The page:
Two things kill fast-growth companies: cash flow and dysfunctional boards. No visionary and entrepreneurial journey is ever easy, especially if you embark on tackling a challenge that has never been solved before.
When the time is right to select your chairperson and appoint a board of directors or advisory board for your startup, you must get it right. The wrong appointments can quickly lead to poor strategic decisions, negatively impact the culture, and doom your business to failure.
As a tech startup, when you choose your board members and chairperson, remember it is good to have legal, finance, product, marketing and sales experience, but the key ingredient you are looking for is wisdom. You want board members who can advise you when navigating challenging business situations. You don’t want board members that are often wrong but never in doubt.
The CEO/founder’s relationship with the chairperson is crucial
As a CEO, it’s critical to invest in the relationship with the chairperson. If that relationship turns sour or never works, business failure is almost inevitable. If the CEO feels the board is not there to help, the dysfunctional rot starts to creep in.
A chairperson’s role goes far beyond effective corporate governance and managing the board. A CEO/founder can feel lonely and exposed, and a good chairperson will provide a solid sounding board and support, removed from the day-to-day operational activities.
CIM’s chairman, David Wright, has been an amazing support to me since his appointment four years ago. When the pandemic started in early 2020, the first six weeks were hard, and my board members were pivotal in giving me lots of advice around managing finances. They worked with the senior executive team and me to create a “shield and spears” strategy for CIM’s customer champions, to equip our customers with strategies to communicate CIM’s value proposition internally.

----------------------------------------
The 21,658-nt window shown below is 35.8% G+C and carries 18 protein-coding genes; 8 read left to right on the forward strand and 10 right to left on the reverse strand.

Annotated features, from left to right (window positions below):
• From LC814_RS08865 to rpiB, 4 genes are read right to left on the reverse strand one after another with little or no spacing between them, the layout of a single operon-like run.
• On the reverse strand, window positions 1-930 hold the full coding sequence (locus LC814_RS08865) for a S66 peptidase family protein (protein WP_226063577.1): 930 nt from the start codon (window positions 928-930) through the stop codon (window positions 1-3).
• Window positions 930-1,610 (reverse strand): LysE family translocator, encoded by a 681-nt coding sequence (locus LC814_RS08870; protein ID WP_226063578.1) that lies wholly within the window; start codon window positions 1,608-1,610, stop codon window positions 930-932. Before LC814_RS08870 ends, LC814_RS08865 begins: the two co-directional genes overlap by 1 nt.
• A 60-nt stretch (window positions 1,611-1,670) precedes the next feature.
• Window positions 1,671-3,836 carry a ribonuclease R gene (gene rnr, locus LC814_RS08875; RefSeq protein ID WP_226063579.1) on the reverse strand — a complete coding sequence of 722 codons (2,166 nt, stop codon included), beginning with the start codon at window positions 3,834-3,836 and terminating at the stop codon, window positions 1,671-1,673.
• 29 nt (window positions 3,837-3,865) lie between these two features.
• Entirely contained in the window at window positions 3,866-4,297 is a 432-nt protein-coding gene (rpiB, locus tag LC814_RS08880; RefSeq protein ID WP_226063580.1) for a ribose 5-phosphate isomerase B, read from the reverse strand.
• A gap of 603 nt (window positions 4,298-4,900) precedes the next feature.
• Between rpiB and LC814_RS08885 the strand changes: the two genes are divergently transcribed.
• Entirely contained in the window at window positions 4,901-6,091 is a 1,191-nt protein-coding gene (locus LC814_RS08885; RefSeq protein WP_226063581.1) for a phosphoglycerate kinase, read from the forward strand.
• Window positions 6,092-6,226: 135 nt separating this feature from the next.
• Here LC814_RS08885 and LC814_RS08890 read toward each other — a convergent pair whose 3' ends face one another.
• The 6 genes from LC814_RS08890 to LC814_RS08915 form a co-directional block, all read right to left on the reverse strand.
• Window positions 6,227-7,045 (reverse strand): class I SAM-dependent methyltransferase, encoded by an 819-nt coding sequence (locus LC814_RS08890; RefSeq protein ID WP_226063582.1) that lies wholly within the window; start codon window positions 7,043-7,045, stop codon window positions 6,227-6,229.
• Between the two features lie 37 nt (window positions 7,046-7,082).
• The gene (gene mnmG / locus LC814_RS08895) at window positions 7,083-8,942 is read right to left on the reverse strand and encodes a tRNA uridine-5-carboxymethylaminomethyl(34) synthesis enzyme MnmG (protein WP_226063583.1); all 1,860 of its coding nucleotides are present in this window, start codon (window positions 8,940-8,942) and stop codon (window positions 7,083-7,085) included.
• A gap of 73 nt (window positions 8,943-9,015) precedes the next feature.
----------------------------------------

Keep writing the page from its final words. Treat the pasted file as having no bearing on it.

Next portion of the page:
Respect, trust and candour are crucial. Your board should be able to give you frank advice in a helpful way. There will be times when board members will present divergent views and opinions from yours as the CEO/founder. When the relationship between the board and CEO/founder is based on mutual respect and trust, it’s possible to have hard conversations that allow everyone to present their view openly and in a constructive rather than combative way.
Timing is everything
Early-stage startups need to laser focus on the product and build a team, not overcomplicating things while building a revenue base. Founders who come from big businesses tend to focus too much on boards and appoint them too early in the journey, wasting time and resources that would be better spent on building solutions. Many startups also fall into the trap of creating boards that are too large and overemphasise governance and status over value creation, culture and sustainability. Governance is critical, but too much governance can stifle innovation.
When the time is right to appoint a board of directors, the focus must be on adding value. The chairperson should be a good manager of meetings and ensure board members don’t get side-tracked down rabbit holes. The board must be strategic and able to react to emerging situations with wisdom and balance.
Boards need to evolve over time, and CIM’s board understands and has experience scaling up businesses. At each point in time, each board member should have something to contribute that is relevant to the stage your company is in.
The skills your board members bring are far more valuable and important than being rich, famous or connected. Focus on who is right for the moment and keep it agile as you progress through different stages of growth.
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